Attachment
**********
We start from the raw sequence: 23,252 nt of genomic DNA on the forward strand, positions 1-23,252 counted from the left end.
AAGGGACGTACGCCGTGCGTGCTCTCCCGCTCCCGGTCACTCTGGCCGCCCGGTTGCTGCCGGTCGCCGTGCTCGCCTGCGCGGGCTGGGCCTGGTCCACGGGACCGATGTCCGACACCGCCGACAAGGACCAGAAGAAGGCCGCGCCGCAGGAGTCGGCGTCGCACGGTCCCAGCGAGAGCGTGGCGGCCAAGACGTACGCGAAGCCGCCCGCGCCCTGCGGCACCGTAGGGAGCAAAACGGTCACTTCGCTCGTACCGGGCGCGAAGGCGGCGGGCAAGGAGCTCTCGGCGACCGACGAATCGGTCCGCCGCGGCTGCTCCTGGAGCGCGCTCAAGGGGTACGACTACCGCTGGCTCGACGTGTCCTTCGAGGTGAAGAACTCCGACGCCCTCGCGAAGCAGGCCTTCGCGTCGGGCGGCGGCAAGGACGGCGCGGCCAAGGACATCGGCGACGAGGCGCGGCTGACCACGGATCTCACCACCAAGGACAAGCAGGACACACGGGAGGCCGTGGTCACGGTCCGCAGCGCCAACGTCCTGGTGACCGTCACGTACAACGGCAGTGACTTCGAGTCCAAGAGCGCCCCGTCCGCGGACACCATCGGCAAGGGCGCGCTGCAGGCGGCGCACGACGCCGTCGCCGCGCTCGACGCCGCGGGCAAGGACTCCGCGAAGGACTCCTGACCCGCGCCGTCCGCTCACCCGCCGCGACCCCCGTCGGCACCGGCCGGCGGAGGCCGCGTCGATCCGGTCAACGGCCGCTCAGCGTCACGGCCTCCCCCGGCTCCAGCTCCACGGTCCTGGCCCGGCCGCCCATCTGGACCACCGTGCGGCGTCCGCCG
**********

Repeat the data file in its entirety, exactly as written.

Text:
We start from the raw sequence: 23,252 nt of genomic DNA on the forward strand, positions 1-23,252 counted from the left end.
AAGGGACGTACGCCGTGCGTGCTCTCCCGCTCCCGGTCACTCTGGCCGCCCGGTTGCTGCCGGTCGCCGTGCTCGCCTGCGCGGGCTGGGCCTGGTCCACGGGACCGATGTCCGACACCGCCGACAAGGACCAGAAGAAGGCCGCGCCGCAGGAGTCGGCGTCGCACGGTCCCAGCGAGAGCGTGGCGGCCAAGACGTACGCGAAGCCGCCCGCGCCCTGCGGCACCGTAGGGAGCAAAACGGTCACTTCGCTCGTACCGGGCGCGAAGGCGGCGGGCAAGGAGCTCTCGGCGACCGACGAATCGGTCCGCCGCGGCTGCTCCTGGAGCGCGCTCAAGGGGTACGACTACCGCTGGCTCGACGTGTCCTTCGAGGTGAAGAACTCCGACGCCCTCGCGAAGCAGGCCTTCGCGTCGGGCGGCGGCAAGGACGGCGCGGCCAAGGACATCGGCGACGAGGCGCGGCTGACCACGGATCTCACCACCAAGGACAAGCAGGACACACGGGAGGCCGTGGTCACGGTCCGCAGCGCCAACGTCCTGGTGACCGTCACGTACAACGGCAGTGACTTCGAGTCCAAGAGCGCCCCGTCCGCGGACACCATCGGCAAGGGCGCGCTGCAGGCGGCGCACGACGCCGTCGCCGCGCTCGACGCCGCGGGCAAGGACTCCGCGAAGGACTCCTGACCCGCGCCGTCCGCTCACCCGCCGCGACCCCCGTCGGCACCGGCCGGCGGAGGCCGCGTCGATCCGGTCAACGGCCGCTCAGCGTCACGGCCTCCCCCGGCTCCAGCTCCACGGTCCTGGCCCGGCCGCCCATCTGGACCACCGTGCGGCGTCCGCCG